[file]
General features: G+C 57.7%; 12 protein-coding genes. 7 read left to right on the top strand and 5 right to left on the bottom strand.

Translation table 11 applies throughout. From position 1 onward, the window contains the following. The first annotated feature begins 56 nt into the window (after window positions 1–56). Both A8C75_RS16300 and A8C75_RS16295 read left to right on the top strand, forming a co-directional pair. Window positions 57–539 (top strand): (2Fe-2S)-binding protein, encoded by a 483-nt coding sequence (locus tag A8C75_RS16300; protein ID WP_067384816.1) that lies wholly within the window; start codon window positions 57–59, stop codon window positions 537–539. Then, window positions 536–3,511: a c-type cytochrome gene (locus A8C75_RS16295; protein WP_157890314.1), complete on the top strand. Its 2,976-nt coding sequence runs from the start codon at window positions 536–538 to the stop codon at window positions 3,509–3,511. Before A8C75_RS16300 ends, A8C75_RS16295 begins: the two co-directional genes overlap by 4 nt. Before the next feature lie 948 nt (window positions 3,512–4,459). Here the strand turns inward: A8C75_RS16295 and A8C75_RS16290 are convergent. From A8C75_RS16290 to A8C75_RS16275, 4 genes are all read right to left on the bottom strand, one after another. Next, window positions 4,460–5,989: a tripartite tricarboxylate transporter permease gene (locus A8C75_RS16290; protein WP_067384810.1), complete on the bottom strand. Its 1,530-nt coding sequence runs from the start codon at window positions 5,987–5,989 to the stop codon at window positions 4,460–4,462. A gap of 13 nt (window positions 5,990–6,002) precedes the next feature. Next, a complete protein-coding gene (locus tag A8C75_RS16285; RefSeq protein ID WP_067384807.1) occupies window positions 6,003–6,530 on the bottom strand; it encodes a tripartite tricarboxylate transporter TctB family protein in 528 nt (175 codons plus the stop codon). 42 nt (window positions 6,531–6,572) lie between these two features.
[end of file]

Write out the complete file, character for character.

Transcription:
General features: G+C 57.7%; 12 protein-coding genes. 7 read left to right on the top strand and 5 right to left on the bottom strand.

Translation table 11 applies throughout. From position 1 onward, the window contains the following. The first annotated feature begins 56 nt into the window (after window positions 1–56). Both A8C75_RS16300 and A8C75_RS16295 read left to right on the top strand, forming a co-directional pair. Window positions 57–539 (top strand): (2Fe-2S)-binding protein, encoded by a 483-nt coding sequence (locus tag A8C75_RS16300; protein ID WP_067384816.1) that lies wholly within the window; start codon window positions 57–59, stop codon window positions 537–539. Then, window positions 536–3,511: a c-type cytochrome gene (locus A8C75_RS16295; protein WP_157890314.1), complete on the top strand. Its 2,976-nt coding sequence runs from the start codon at window positions 536–538 to the stop codon at window positions 3,509–3,511. Before A8C75_RS16300 ends, A8C75_RS16295 begins: the two co-directional genes overlap by 4 nt. Before the next feature lie 948 nt (window positions 3,512–4,459). Here the strand turns inward: A8C75_RS16295 and A8C75_RS16290 are convergent. From A8C75_RS16290 to A8C75_RS16275, 4 genes are all read right to left on the bottom strand, one after another. Next, window positions 4,460–5,989: a tripartite tricarboxylate transporter permease gene (locus A8C75_RS16290; protein WP_067384810.1), complete on the bottom strand. Its 1,530-nt coding sequence runs from the start codon at window positions 5,987–5,989 to the stop codon at window positions 4,460–4,462. A gap of 13 nt (window positions 5,990–6,002) precedes the next feature. Next, a complete protein-coding gene (locus tag A8C75_RS16285; RefSeq protein ID WP_067384807.1) occupies window positions 6,003–6,530 on the bottom strand; it encodes a tripartite tricarboxylate transporter TctB family protein in 528 nt (175 codons plus the stop codon). 42 nt (window positions 6,531–6,572) lie between these two features.